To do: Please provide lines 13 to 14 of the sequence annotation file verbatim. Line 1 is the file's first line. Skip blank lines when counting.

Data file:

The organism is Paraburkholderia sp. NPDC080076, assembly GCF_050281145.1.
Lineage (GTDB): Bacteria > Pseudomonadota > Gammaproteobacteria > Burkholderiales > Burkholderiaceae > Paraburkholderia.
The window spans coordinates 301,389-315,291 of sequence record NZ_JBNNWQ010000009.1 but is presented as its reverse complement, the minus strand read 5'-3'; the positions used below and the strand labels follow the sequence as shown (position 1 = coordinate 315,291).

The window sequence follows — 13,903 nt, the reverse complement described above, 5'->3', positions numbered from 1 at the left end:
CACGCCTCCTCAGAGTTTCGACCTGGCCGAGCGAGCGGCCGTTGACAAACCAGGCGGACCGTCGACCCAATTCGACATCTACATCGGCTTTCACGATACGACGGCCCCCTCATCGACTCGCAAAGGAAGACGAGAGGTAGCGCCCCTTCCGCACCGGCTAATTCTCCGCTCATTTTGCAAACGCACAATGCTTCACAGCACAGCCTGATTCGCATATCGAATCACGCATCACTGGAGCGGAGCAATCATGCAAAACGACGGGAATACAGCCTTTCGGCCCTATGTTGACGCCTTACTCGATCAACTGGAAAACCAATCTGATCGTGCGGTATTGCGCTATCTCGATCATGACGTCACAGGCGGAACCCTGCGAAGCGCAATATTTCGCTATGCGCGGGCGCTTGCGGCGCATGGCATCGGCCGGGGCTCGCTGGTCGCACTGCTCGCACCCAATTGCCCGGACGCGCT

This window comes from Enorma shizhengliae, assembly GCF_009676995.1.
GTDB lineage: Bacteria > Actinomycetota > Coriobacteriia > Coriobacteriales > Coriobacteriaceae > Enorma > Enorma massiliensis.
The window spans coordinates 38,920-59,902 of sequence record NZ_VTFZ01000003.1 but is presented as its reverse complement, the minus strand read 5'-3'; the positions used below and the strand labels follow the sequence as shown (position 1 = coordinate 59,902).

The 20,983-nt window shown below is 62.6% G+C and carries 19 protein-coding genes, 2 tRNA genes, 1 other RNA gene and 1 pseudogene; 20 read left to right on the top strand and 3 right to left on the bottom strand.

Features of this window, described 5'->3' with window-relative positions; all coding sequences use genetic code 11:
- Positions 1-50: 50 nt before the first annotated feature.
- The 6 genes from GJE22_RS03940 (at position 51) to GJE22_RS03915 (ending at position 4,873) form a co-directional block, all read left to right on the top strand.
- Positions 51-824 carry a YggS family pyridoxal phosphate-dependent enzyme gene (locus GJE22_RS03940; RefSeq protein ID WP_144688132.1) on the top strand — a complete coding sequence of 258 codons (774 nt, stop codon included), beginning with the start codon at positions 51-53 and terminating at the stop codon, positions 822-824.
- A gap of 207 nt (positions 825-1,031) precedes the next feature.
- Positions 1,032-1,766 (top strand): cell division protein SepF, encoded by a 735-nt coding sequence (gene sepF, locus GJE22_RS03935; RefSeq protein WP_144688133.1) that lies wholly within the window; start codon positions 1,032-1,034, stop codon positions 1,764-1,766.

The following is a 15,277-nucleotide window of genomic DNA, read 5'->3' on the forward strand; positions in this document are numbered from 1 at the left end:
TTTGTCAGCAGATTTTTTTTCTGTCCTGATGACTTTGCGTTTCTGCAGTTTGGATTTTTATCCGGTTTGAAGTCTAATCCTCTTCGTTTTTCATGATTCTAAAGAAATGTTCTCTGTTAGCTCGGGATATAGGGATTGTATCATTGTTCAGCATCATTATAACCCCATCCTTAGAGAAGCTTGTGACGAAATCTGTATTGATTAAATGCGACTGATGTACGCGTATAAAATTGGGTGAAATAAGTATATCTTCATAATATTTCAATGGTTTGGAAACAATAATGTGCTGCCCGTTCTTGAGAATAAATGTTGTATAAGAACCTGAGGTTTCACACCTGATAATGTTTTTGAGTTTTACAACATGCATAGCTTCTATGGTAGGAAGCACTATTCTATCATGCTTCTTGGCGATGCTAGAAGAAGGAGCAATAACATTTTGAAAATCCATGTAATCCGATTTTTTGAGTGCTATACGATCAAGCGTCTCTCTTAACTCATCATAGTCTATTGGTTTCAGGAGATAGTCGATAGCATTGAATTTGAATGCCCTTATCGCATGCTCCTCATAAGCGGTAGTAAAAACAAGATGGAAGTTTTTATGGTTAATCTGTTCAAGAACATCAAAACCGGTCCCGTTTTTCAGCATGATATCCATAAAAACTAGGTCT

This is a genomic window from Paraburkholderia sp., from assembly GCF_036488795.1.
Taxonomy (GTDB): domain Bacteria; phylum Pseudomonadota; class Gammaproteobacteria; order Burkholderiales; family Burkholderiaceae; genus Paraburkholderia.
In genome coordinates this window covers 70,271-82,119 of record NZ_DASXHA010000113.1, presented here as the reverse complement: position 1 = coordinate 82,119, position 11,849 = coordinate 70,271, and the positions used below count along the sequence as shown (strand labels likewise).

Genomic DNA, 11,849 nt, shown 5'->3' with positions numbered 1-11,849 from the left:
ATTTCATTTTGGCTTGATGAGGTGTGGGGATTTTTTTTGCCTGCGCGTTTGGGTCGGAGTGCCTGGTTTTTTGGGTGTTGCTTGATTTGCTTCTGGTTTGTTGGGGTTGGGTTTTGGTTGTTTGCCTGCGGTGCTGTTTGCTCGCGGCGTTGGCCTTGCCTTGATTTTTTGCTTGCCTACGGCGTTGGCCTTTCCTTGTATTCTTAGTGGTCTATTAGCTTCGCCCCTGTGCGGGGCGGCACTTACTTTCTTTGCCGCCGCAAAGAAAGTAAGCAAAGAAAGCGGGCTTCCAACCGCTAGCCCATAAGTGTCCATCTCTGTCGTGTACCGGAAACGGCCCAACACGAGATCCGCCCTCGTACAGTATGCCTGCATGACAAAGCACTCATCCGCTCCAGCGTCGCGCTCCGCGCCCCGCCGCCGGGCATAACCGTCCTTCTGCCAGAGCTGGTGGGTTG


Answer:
- Positions 51-824 carry a YggS family pyridoxal phosphate-dependent enzyme gene (locus GJE22_RS03940; RefSeq protein ID WP_144688132.1) on the top strand — a complete coding sequence of 258 codons (774 nt, stop codon included), beginning with the start codon at positions 51-53 and terminating at the stop codon, positions 822-824.
- A gap of 207 nt (positions 825-1,031) precedes the next feature.